By Nancy Johnson

Correspondent

At the outset, Penn Township's Aug. 7 Board of Supervisors meeting appeared reminiscent of the previous month's meeting.  In July, the supervisors opened the two bids for the township's wastewater treatment plant, read the offers of $3,250,000 and $2,263,000, and announced that they would take no action until their solicitor had thoroughly reviewed the bids.

Since that meeting in July, on the advice of their solicitor, Sam McMichael, the supervisors turned down both bids and put the plant out for bid again. Again, the same two companies submitted bids, but this time, Aqua Pennsylvania, Inc., came in at $3,688,000, while Pennsylvania American Water Company's bid was $3,250,000.

The board excused themselves and headed to the back room for an executive session with McMichael to review the bids. Upon their return 15 minutes later, Curtis Mason, the chairman of the board, explained, "It's a bidding process and we have to do what's best for the township." He then fielded a few questions.

An audience member asked how much ground was with the sewer plant and if it would be included in the sale. Mason confirmed that there are 69 acres and that the land would go with the wastewater treatment plant. "We considered leasing the land, but that would put liability on us, and that's what we are trying to get away from," he said.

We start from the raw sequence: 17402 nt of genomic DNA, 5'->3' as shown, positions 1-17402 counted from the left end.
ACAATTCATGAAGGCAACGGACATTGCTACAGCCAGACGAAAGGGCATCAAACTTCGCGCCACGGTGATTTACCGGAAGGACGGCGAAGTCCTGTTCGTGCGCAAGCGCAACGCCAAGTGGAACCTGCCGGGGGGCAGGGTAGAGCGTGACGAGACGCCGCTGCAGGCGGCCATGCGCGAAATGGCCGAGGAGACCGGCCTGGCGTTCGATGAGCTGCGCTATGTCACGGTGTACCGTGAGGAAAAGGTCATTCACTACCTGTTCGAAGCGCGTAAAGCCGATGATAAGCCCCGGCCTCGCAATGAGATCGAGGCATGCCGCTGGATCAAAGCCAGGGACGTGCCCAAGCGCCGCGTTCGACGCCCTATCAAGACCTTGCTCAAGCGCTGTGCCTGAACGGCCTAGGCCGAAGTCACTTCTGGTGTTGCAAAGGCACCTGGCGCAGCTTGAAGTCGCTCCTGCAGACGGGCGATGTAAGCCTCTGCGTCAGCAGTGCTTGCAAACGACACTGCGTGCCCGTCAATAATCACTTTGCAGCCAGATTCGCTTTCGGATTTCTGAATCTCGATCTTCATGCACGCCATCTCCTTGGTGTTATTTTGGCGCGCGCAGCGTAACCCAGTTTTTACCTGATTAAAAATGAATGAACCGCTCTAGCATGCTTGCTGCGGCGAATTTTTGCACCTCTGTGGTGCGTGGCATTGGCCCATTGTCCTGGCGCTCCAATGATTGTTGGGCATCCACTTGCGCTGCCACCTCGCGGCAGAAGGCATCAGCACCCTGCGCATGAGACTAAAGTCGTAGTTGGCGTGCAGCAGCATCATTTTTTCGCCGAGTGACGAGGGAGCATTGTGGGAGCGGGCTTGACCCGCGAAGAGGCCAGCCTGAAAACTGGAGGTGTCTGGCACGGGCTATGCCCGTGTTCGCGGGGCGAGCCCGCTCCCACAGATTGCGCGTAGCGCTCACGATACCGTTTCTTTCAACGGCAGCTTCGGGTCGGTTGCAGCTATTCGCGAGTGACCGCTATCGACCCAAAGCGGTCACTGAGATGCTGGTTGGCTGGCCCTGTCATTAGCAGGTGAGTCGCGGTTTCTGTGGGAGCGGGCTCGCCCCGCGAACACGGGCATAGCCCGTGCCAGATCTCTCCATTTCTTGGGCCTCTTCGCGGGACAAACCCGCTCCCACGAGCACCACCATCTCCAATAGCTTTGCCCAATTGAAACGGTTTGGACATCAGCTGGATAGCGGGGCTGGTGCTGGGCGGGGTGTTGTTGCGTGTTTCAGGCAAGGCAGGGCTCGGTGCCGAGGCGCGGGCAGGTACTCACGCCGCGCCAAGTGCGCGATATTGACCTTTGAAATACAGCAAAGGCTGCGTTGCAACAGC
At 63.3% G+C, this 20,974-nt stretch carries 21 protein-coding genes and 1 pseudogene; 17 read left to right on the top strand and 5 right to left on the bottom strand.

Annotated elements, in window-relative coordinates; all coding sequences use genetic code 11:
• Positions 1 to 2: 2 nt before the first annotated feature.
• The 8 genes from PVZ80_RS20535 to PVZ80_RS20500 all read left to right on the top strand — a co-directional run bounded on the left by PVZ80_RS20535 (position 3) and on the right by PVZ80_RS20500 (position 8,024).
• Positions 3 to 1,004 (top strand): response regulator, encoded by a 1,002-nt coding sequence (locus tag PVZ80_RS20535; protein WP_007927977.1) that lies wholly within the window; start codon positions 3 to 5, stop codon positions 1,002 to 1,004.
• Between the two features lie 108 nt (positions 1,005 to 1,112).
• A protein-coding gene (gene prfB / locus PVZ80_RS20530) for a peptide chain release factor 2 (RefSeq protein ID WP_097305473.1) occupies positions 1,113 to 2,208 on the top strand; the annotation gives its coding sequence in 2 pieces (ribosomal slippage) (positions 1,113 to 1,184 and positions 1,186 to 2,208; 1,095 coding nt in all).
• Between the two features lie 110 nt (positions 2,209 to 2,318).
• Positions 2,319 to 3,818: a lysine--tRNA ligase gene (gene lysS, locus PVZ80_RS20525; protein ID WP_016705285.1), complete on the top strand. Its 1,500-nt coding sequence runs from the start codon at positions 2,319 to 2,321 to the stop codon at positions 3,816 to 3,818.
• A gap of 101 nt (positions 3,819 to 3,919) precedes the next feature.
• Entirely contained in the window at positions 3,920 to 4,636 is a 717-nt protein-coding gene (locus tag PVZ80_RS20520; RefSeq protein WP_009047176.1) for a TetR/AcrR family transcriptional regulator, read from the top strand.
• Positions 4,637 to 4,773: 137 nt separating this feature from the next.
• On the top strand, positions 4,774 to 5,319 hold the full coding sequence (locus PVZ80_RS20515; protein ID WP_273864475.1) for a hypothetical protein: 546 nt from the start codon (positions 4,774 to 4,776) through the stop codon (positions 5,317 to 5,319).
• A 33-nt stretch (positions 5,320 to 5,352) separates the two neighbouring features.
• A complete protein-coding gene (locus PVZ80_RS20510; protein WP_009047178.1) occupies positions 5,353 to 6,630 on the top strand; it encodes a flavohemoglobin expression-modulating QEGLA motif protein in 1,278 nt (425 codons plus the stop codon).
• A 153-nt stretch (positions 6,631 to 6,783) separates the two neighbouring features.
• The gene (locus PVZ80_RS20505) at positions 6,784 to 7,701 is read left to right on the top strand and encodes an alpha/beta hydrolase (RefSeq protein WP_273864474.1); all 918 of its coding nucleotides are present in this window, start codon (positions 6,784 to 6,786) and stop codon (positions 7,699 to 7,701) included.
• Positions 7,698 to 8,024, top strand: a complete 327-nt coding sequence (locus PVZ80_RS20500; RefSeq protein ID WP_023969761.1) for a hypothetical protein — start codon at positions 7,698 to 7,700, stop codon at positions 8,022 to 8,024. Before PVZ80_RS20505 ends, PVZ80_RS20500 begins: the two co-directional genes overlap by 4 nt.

The supervisors wasted no time in voting unanimously, with Robin Marcello absent, to accept the bid from Aqua Pennsylvania.

In addition to the purchase price of $3,688,000, Aqua added an incentive of a $35,000 contribution to closing costs. Aqua also bested the other bidder in terms of a rate guarantee. Aqua's proposal would guarantee a locked sewer rate until March 31, 2017, as compared to the January 2016 date set in the Pennsylvania American Water bid. After the locked-rate period expires, the state's Public Utility Commission must approve increases.

In other business, the board heard a request from the YMCA to reduce the scope of an original expansion plan and retain the right to continue, making it a phased plan.

While the supervisors said they could not grant this request, since they were concerned that it could set a precedent and impact other projects in the township, they did agree that when the YMCA submits new plans, the approval process could be streamlined through a preliminary/final approval.

The next board of supervisors meeting, slated for Sept. 4, was canceled. Penn's ninth annual Picnic and Health & Wellness Fair will be held at the township's community park on Sept. 28 from 11 a.m. to 4 p.m. Visit www.penntownship.us for more information.